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The FANGs: A screaming bargain?

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The US tech giants – Facebook, Amazon, Netflix, Google, Microsoft, Apple, Nvidia, Tesla (FANGMANT) – have been the engine room on the stock market the past 10 years.

Thanks to swelling earnings and margins, these companies have marched ever higher and carried the global share market with them.

In 2021 the S&P 500 returned 28.7%. Yet FANGMANT, which takes 27% of the S&P's weight, generated a 40% return. Excluding the FANGMANT, the return of the S&P would have been a lower 24.9%.

FANGT Stocks Have Fallen

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Source: Bloomberg, 5 November 2021 - 24 February 2022

But in 2022 the good times seem to be over. Shares in the FANGMANT have come under sustained pressure as interest rates rise and user growth slows. Facebook and Netflix have each fallen almost 50% from their peaks. While the rest have fallen this year to varying extents.

No one knows how high-interest rates will go or how long they’ll stay high. This creates uncertainty for fast-growing technology businesses, whose values largely derive from estimates of their future profits. And has meant the prevailing attitude among investors is that FANGMANT could fall further.

But amid the declines, it is important to keep perspective. The FANGMAT remain highly investible regardless of interest rates. And as they make up such a large portion of the S&P 500, MSCI World and Nasdaq 100, their fate will be shared with the global share market as a whole. What is more, these companies still have strong growth prospects. If their share prices continue falling, investors may consider buying the dip.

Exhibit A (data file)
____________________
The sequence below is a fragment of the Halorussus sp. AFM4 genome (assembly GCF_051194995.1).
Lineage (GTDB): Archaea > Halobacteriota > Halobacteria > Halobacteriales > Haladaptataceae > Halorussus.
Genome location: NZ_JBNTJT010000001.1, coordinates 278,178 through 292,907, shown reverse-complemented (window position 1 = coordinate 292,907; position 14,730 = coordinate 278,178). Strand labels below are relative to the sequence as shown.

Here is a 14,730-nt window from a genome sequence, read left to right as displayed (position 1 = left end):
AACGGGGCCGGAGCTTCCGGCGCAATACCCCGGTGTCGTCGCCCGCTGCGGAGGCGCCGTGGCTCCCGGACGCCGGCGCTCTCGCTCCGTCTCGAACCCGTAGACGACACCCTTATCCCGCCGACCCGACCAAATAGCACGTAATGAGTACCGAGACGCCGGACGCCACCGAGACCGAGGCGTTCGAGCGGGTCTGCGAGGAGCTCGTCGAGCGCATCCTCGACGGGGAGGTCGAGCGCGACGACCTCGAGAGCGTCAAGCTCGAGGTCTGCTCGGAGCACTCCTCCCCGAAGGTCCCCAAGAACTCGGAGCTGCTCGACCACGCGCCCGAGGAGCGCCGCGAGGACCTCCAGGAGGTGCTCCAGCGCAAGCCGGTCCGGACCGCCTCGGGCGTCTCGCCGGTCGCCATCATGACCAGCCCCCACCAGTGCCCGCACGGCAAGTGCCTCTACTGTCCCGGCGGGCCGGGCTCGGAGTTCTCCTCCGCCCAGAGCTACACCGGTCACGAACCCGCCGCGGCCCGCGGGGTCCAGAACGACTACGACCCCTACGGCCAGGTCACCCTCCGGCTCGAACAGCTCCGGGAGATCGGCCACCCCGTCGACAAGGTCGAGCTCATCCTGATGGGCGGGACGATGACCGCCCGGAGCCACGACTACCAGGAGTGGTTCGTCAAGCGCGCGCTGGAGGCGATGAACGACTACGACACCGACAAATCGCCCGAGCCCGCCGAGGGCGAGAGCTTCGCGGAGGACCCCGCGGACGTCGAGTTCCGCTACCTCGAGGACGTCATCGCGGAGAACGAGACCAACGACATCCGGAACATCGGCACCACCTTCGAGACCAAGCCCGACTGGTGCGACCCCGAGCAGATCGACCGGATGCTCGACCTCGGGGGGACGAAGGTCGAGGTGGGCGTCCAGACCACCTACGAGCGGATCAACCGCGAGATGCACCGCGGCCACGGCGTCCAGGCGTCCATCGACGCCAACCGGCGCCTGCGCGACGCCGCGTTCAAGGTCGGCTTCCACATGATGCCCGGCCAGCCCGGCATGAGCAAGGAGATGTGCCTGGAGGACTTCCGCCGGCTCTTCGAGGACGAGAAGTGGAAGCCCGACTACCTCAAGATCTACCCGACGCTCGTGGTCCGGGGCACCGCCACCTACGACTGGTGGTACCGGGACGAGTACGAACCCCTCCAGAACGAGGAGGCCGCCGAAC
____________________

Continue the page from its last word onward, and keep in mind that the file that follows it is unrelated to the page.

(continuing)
Global monopolies

The FANGMAT stocks have extremely strong market positions—in many cases approaching legalised monopoly. Microsoft in office software; Apple in phone and laptop hardware; Amazon as a cloud webs service provider; Nvidia in graphics cards; Tesla in batteries; Google in search engine – the list goes on.

Exhibit 66: Market Concentration

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Source: Investment Strategy Groupo, Goldman Sachs Global Investment Research, Compustat

The strong market positions mean the FANGMAT enjoys what economists call “low price elasticity of demand”. In other words, they provide great services and can raise prices without losing many customers.

Good examples of this include Tesla’s cars and household batteries. Tesla recently raised the prices of its Model S and X in Australia and the Model Y in the US. Yet sales growth has continued. Netflix is steadily increasing its subscription costs, yet has raked in new and retained old subscribers. Nvidia is the best example of all. The prices of its graphics cards have more than doubled since 2016, yet they continue to sell out.

This low price elasticity of demand means that the FANGMANT can raise prices when inflation rises. And in this way, protect their profits and margins. The strong market positions also translate directly into strong fundamentals. The FANGMANT’s earnings-per-share growth over the past three years has been above-average. In some cases, such as Netflix, considerably above average.

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Source: Morningstar, data as of 17 February 2022

The strong earnings have helped build huge cash piles. Google’s US$140 (A$194) billion cash pile is bigger than the market capitalisation of every Australian company and bigger than the market capitalisation of most S&P 500 companies too. Netflix, which sits on US$6 billion of cash, looks to sit on a small horde in comparison to its peers. These cash piles can be used for many things, including buybacks and new investments.

Venture capital without the 2/20

The market believes that the FANGMANT’s next three years will be less impressive than their previous three. This is visible both in the companies’ share prices and in analyst estimates. Covid is partly to blame. Lockdowns were a big boost for the FANGMANT stocks, as they radically increased internet uptake (online shopping and work-from-home).

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